The Department of Children and Families asked for the emergency hearing to get the court's permission to treat Noah according to recommendations from oncologists. Arkin made her ruling after several hours of testimony held over two days. Arkin granted a request from a guardian at litem attorney representing Noah to close the proceedings to the news media to keep the child's medical information private.

The only source of what happened in court are the parents and their attorney. No one other parties have spoken about the proceedings. State officials did not respond to a request for comment late Wednesday.

At least two oncologists testified for the state. Minardi complained that he didn't have enough time to schedule his own expert witnesses but was able to arrange for Dr. Kelly King, a co-founder of ReleafMD Center for Medical Marijuana in Brandon, to testify about the benefits of cannabis.

Arkin's written order was not available Wednesday. The parents' attorney said Noah must resume chemotherapy at All Children's as soon as Thursday. Meanwhile the parents can continue searching for other treatment options and get a second medical opinion.

The judge did not rule on the issue of who gets custody of the child. For now, Noah will remain with his grandparents. But the parents said they hope to soon get permission for unsupervised visits and will be there when he gets his chemotherapy treatment.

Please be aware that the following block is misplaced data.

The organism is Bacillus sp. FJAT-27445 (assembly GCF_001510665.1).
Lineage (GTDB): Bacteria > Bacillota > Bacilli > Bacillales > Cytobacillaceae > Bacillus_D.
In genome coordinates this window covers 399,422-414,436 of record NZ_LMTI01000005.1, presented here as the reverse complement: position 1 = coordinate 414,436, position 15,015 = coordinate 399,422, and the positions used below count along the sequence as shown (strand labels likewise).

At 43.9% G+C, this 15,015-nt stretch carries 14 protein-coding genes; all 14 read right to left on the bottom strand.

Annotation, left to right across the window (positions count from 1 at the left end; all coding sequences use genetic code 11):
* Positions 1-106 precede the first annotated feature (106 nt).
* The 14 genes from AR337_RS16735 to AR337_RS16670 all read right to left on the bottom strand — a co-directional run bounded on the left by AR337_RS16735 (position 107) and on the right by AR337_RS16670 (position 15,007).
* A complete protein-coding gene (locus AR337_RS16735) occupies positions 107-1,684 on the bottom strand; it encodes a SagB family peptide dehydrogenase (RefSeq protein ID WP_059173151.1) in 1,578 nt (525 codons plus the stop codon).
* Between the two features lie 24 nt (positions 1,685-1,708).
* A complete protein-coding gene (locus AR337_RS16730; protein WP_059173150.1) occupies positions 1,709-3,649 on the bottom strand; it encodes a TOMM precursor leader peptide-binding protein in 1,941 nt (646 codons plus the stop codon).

In addition to cannabais therapy, the parents plan to use oxygen therapy, an alkaline diet and herbal remedies, said the 22-year-old mother.

"Other than that, just giving him the most happiness and the least stress as possible," Bland-Ball she said.

A mediation session between the parents and the state to discuss Noah's treatment is scheduled for June 4. There will be another court hearing the next day, Minardi said.

The type of leukemia Noah has can be cured in greater than 90 percent of cases with a full regimen of chemotherapy that begins as soon as possible after diagnosis, said Dr. Bijal D. Shah, head of the Moffitt Cancer Center's acute lymphoblastic leukemia program. Shah, who is not involved in Noah's treatment or the legal case, told the Tampa Bay Times that the entire chemotherapy regimen, including the final, less intense "maintenance" phase typically lasts about 2½ years.

Shah said experts it's too early to say cannabis shows any promise as an alternative treatment as effective as chemo.

"When we're talking about marijuana, it's really important to put it in the context of experimental therapy," Shah said. "Are we ready at this point to encourage experimental therapy when the alternative is a standard treatment with a high rate of cure? I can't see how marijuana is going to get there."

Contact Tony Marrero at tmarrero@tampabay.com or (813) 226-3374. Follow @tmarrerotimes.

ALSO IN THIS SECTION

  1. Lykes Gaslight Square Park in downtown Tampa, where a proposal to open a cafe has sparked debate on the role of parks in the city. SCOTT KEELER  |  Tampa Bay Times
    Two recent proposals to use public space downtown for private eateries have started a debate about the purpose of parks